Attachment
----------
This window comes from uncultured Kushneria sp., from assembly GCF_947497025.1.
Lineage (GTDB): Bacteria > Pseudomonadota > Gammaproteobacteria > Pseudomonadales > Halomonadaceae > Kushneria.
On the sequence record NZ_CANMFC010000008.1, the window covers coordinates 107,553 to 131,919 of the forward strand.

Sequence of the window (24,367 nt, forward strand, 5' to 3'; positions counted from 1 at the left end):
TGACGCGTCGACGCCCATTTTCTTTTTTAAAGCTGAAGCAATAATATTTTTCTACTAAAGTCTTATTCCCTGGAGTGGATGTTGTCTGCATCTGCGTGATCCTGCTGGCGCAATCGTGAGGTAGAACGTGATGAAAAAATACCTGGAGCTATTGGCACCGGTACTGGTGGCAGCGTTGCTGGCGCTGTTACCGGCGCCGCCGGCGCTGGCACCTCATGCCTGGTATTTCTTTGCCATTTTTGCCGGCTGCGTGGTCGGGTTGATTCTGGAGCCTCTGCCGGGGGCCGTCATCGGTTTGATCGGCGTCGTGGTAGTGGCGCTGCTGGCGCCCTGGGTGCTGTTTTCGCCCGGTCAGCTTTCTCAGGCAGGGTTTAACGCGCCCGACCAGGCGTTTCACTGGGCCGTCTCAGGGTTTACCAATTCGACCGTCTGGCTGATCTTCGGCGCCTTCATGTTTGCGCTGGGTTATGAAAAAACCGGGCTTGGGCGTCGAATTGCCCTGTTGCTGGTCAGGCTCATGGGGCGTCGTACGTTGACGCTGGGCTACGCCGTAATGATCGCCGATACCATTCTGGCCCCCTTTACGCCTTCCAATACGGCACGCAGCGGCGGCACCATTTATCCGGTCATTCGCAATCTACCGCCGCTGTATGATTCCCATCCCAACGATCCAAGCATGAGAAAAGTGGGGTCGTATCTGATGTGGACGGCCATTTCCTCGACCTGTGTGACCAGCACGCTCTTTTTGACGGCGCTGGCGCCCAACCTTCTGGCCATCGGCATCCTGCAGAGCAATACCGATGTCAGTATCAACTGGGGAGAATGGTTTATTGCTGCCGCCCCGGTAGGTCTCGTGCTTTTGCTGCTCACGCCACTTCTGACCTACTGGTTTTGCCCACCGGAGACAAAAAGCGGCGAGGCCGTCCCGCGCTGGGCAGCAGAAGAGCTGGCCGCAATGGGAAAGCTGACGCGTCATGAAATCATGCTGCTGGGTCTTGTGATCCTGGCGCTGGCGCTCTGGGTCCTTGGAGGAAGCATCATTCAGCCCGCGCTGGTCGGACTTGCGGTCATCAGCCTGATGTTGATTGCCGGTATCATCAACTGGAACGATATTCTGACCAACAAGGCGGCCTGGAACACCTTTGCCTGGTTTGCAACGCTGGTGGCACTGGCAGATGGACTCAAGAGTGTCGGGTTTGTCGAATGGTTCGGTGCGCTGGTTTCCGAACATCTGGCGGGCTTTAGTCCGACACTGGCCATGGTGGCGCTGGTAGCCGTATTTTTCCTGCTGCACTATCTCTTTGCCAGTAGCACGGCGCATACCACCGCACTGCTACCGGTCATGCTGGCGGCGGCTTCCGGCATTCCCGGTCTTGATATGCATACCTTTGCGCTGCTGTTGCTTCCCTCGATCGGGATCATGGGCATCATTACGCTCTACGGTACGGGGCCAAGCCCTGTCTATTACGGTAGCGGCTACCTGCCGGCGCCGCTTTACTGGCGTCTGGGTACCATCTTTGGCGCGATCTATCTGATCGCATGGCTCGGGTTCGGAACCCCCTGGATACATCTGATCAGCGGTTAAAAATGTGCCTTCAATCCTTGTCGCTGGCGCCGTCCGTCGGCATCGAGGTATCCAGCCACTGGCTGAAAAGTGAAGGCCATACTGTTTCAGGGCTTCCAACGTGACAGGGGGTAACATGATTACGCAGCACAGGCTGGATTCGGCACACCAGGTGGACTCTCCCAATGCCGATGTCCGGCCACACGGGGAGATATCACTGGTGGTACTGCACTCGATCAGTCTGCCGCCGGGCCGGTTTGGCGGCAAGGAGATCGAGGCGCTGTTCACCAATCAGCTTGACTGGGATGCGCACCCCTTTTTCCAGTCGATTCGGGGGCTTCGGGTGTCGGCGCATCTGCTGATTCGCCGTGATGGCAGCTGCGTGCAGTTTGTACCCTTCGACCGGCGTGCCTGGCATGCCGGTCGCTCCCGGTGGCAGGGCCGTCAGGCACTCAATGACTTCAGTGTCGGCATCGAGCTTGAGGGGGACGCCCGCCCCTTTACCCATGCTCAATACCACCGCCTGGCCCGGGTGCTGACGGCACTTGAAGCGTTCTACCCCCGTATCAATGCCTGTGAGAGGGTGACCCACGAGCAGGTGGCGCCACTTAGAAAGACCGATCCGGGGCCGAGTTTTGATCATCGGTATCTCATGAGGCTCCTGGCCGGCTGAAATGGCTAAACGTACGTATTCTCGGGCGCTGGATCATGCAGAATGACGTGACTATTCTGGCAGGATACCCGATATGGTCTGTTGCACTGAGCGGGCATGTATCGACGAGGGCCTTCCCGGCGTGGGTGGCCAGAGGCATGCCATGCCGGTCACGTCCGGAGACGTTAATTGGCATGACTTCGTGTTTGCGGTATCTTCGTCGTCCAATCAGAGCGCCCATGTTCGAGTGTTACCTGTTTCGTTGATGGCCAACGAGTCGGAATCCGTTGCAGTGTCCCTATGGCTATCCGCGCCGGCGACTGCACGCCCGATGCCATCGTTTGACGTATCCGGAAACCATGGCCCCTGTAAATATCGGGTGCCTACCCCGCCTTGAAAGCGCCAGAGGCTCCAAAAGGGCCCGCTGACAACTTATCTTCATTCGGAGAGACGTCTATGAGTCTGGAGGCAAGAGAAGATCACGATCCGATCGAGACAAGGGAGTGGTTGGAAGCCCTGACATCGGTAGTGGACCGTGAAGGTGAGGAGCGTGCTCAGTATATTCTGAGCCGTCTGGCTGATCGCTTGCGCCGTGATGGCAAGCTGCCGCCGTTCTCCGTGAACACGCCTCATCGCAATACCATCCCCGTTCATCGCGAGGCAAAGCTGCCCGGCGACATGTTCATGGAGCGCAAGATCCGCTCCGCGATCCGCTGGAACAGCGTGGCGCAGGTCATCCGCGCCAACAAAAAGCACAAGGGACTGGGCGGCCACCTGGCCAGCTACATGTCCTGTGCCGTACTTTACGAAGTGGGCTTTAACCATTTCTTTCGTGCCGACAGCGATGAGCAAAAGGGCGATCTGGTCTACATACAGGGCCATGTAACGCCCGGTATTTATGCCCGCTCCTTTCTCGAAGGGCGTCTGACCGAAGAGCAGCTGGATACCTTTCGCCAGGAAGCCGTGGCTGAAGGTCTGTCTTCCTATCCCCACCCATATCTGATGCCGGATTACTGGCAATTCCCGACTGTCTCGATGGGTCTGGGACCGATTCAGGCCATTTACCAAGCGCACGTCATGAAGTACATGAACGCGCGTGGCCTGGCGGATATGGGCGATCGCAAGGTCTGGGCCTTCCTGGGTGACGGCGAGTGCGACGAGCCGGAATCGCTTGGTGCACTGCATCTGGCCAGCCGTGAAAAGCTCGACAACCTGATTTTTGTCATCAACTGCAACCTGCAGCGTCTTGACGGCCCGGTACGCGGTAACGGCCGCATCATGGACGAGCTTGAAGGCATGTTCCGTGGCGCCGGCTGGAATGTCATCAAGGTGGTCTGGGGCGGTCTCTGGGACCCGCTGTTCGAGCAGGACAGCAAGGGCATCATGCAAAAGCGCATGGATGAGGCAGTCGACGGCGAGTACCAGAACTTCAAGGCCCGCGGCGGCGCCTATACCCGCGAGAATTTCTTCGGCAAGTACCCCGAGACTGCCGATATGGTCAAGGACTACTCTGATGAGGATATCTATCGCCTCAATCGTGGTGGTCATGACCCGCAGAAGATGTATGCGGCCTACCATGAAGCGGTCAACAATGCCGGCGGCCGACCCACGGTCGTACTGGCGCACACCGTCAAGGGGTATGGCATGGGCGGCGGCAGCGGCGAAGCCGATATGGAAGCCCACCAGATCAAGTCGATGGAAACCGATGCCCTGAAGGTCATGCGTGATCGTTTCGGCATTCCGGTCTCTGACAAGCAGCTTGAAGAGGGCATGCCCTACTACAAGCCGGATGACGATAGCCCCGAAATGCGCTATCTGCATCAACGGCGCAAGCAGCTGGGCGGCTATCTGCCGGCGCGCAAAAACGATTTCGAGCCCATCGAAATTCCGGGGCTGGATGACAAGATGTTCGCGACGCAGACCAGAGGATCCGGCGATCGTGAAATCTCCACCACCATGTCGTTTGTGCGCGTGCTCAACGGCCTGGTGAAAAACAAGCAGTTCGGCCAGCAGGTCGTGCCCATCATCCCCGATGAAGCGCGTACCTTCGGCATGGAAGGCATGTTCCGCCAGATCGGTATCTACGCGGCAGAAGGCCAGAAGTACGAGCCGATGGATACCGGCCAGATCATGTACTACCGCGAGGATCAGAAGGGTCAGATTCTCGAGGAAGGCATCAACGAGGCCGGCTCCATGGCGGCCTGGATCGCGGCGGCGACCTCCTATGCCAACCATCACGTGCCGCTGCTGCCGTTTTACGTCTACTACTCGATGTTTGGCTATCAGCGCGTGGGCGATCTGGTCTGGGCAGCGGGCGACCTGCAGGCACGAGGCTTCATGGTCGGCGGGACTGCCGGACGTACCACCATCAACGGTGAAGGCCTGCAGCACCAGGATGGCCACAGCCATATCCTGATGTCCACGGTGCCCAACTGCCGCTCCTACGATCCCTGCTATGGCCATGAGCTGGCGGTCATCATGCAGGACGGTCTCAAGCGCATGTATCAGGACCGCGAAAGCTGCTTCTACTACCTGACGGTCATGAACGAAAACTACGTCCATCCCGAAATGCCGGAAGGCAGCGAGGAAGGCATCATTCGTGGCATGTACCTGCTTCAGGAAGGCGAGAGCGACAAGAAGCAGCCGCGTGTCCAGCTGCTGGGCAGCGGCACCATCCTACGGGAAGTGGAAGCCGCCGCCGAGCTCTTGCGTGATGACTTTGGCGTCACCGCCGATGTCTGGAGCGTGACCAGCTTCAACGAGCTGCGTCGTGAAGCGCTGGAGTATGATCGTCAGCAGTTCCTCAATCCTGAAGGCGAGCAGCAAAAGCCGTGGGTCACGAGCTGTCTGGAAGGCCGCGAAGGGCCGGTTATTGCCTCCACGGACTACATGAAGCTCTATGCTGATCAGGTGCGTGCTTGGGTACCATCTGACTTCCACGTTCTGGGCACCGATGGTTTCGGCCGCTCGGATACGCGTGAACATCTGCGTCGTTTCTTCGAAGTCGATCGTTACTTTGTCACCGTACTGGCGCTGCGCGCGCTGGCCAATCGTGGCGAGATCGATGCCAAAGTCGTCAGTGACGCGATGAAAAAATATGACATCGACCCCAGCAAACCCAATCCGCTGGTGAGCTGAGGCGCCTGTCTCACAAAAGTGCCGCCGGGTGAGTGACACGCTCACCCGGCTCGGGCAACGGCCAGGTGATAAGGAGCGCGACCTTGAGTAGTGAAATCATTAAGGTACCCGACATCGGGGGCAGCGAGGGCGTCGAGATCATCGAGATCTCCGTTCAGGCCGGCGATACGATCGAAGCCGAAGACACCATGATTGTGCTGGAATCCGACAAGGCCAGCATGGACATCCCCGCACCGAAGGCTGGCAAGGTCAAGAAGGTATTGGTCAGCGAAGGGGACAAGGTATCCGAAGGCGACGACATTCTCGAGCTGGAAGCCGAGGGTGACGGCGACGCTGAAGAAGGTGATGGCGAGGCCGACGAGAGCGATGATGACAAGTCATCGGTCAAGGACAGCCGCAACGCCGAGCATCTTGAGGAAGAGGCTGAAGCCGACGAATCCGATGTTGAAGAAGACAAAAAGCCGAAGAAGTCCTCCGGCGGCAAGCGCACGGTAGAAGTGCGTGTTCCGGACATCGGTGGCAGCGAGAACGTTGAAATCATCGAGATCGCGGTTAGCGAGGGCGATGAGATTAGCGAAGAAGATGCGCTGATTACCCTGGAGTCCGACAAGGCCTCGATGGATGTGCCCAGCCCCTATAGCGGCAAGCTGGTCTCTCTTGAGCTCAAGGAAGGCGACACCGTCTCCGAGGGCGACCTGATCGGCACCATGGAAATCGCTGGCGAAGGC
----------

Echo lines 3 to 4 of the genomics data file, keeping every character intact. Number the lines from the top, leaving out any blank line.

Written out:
On the sequence record NZ_CANMFC010000008.1, the window covers coordinates 107,553 to 131,919 of the forward strand.

Sequence of the window (24,367 nt, forward strand, 5' to 3'; positions counted from 1 at the left end):